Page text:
Happy Sorting!

    • Staffan says:

      I had a similar experience, a co-worker of mine gave me his kids huge collection when they went off to college (despite me trying to convince him to keep it for the grandkids). I ended up sorting by color (and later also by shape, in plastic bags), putting in two IKEA trofast closets with 16 bins or so, adding some simple doors and a combination lock. My kids are 4&5, so they soon forgot to ask about what was in the new locked closet in my bedroom 🙂

      Nowadays I occasionally build a set from the closet, and give it to them in a gallon ziplock bag with instructions and say it is from my secret lego friend. They love it! I think if I just gave them all of it they would just get overwhelmed and get much less enjoyment out of it. And they learn a lot by building from instructions, while spending probably around 95% of their lego time free building. Downside is that I spend spend 75% of my total free time either assembling sets or breaking down their old builds and sorting it into their custom lego table (also based on IKEA trofast), but it is so worth it.

      So C Harvey, I would recommend to keep it all for your kids. Assemble and put away somewhere hidden, and you’ll have the base birthday gifts solved for many years. They grow up fast!

  2. Sydney says:

    Thank you for the information. My son (11) has decided he wants to rebuild many of his sets (over 10k in pieces). So going through a couple large under bed totes to sort through seems daunting. We’ll keep the sets in individual boxes so he can build/take apart/rebuild, but getting to the actual sorting is the toughest tast. Any tips on what to sort INTO?

    • Tom Alphin says:

      Sydney, since you are sorting into containers for temporary use, with the long-term goal of re-building the actual sets, I would opt for something cheap or free – such as shallow takeaway containers. Cheap or repurposed containers will take up a lot of space in your house while you are sorting and re-building the sets, but once you are done you should have a fairly small pile of loose bricks which you can decide how you want to store long-term.

      Even 1-gallon ziploc bags with the lip folded down are a reasonable choice to sort quickly into a bunch of coarse categories. (part type is a better way to sort than color – it’s impossible to find a specific small part in a bin of just red pieces.)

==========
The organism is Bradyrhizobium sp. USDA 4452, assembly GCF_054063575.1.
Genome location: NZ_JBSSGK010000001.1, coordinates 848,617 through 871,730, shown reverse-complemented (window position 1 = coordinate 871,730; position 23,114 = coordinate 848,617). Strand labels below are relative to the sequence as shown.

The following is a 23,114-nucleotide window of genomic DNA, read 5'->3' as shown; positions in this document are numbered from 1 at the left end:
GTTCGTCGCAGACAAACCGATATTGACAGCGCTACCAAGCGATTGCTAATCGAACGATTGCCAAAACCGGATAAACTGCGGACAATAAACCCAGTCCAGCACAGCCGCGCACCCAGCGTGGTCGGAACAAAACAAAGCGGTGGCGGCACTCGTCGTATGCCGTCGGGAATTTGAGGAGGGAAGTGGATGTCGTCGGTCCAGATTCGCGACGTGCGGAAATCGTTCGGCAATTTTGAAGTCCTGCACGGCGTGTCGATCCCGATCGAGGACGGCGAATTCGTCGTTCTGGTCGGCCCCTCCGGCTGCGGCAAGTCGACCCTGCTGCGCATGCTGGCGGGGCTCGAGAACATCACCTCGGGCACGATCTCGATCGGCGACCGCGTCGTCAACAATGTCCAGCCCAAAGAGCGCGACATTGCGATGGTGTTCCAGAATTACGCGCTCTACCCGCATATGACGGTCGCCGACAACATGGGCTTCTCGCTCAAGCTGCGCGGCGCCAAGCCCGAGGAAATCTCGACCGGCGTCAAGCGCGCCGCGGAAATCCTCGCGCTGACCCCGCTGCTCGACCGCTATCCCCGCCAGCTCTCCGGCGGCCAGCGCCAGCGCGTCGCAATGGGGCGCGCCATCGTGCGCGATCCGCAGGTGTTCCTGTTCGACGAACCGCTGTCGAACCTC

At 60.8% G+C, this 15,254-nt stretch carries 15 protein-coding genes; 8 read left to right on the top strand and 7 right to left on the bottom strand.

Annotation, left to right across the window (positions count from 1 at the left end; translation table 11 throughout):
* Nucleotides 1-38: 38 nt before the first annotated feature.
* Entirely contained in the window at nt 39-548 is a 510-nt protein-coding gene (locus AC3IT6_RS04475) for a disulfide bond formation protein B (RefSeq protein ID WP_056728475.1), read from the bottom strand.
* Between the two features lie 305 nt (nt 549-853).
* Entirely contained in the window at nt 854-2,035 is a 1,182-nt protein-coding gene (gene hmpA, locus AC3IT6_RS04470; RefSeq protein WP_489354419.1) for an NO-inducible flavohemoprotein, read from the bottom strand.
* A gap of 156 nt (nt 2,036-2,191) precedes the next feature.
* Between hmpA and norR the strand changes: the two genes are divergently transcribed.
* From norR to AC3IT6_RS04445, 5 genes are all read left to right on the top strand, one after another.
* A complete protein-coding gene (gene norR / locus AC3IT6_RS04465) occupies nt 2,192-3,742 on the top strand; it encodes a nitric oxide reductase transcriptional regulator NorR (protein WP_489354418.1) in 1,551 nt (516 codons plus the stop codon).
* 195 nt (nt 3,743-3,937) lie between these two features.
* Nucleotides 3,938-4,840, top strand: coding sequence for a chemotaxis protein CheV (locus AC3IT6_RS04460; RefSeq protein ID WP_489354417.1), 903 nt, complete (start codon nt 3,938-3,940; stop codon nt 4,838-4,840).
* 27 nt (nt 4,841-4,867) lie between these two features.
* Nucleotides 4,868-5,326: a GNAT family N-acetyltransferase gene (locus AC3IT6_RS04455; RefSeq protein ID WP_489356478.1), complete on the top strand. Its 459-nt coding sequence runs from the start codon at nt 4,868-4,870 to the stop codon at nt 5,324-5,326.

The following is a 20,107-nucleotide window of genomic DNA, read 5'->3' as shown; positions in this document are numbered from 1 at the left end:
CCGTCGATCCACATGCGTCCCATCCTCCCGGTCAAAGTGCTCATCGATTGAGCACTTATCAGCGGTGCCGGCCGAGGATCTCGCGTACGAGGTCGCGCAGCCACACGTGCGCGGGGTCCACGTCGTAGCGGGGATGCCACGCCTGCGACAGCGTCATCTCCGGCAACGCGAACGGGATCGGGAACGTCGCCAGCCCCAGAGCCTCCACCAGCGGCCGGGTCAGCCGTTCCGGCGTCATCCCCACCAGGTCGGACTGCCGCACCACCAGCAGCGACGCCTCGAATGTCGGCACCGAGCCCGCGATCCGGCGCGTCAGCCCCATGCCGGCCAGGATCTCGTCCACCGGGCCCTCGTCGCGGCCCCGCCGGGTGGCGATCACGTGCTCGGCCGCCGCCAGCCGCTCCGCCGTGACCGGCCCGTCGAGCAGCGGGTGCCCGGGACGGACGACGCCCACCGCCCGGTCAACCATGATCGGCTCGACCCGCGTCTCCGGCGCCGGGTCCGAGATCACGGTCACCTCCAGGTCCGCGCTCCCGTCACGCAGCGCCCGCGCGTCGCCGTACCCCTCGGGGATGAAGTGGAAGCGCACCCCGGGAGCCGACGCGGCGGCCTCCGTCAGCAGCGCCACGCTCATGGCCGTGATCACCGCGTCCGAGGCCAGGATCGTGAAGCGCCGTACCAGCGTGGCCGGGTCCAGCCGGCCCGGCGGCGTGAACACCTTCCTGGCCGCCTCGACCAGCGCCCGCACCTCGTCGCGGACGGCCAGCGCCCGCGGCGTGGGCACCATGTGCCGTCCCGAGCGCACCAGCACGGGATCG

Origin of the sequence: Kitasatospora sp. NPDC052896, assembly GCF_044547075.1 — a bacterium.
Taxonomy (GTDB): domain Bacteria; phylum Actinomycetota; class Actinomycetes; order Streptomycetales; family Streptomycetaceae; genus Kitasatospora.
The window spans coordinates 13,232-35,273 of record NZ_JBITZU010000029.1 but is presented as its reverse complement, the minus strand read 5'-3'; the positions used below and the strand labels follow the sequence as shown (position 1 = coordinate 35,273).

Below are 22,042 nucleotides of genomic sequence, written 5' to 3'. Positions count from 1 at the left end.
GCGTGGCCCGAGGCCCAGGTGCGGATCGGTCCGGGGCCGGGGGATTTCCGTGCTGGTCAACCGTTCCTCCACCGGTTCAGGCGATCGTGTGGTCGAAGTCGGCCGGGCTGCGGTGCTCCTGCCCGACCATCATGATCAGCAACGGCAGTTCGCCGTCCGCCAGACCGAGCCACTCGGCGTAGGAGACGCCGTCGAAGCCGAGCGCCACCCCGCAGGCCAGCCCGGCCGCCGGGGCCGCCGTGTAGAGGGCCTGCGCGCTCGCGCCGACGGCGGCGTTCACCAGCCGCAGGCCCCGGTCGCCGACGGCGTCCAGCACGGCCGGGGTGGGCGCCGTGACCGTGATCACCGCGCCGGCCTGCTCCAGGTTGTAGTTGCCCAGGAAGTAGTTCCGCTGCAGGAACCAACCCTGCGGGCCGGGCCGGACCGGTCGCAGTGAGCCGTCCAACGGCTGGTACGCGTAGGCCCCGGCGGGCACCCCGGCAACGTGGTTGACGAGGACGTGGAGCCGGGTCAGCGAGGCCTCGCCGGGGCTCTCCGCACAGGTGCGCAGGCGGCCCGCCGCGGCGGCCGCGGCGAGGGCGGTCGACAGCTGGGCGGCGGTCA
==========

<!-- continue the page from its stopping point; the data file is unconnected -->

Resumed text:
Good luck!

    • LegoGuru2000 says:

      Sydney – In our house we keep set bricks separate from the rest. Set bricks being those bricks that came with a set (that are not extras) and the rest being bricks obtained in bulk, from garage/yard sales, basically anything that is not part of a full set. We do this so once I or one of the kids wants to re-build something we don’t have to spend a lot of time (can be hours depending on the set size) just getting the bricks needed for the build. It takes less time to dump all bricks for a set (typically contained in a ziplock bag) out and sort them than trying to gather all of bricks from various containers. The downside to this is that you can’t use those bricks in other builds so this method isn’t for everyone.

  3. Pop Evans says:

    Super helpful and informative!

  4. Gloria says:

    This is so awesome! Im just starting my lego collection, i used to have a lot of them as a kid(im 34) and i loved them, but life got in the way(im a cancer survivor) and i stoped building, now my sister got me the classic lego box bricks on a roll for christmas and im having so much fun, also its helping me with my anxiety, and now that i decided to start my collection this is helping me to plan how to storage them, now is small, but i hope it will grow soon

  5. laura says:

    Wow! Thanks for this guide. Its very informative.

  6. Interesting spread of data. My collection at 1.7M (over 40 years) is almost exactly 50/50 sets and bulk. I’ve been keeping spreadsheets since 1996 so I know of which I speak! Maybe because I was building/buying before the internet, a local PAB wall, or bulk buy opportunities.

    • Nat says:

      There will always be exceptions or outliers. I was kinda curious, so I did a quick check of my records:
      – unbuilt: ~29k pieces
      – built/displayed: ~41k pieces, plus a couple hundred collectible minifigs and a couple dozen other minifigs
      – total collection (including the two previous): 301k, + collectible minifigs, + pieces bought individually or in bulk
      – So about 10% are unopened sets and about 13% are sets on display (also a few thousand pieces in MOCs at the moment, which aren’t included in the “built” total).

      So I’m roughly in line with the modest data set that Tom collected, including tracking the data bump in collections of around my size, where built is still well ahead of unopened, even though the trend line is for those two to have swapped places. I’m actually surprised at how closely I match the dataset.

      Though I really don’t know the true total: I was keeping close tally of part orders when Peeron was still a going concern, but since then, while I save copies of my Bricklink and Bricks & Pieces orders, I don’t actually tally them anywhere. And that won’t capture everything (the bucket of Lego a coworker gave me, pick-a-brick wall buys, some Bricklink orders after I stopped updating Peeron and before I realized that Bricklink purges old data and I wouldn’t be able to go back and get the data later, purchases at local used Lego stores). Not to mention the thousands of minifigs that are not counted (collectible minifigs) or only partially counted (official Lego part totals). So I’m sure the true total is at least 310k, and I could believe it is pushing as much as 350k. Which pushes my percentages down a bit.

      So my

  7. Pascal Gauthier says:

    My collection is comprised of various Lego sets, roughly 300 of them. They are sorted by individual bags, to match the sorting in the provided Lego booklets. I may have some 8000 blocks that are stored in 2 bins, for my son to play and create whatever he feels. That’s with those that he spend most of his time. On my side, I mainly build sets (or disassemble them after a time).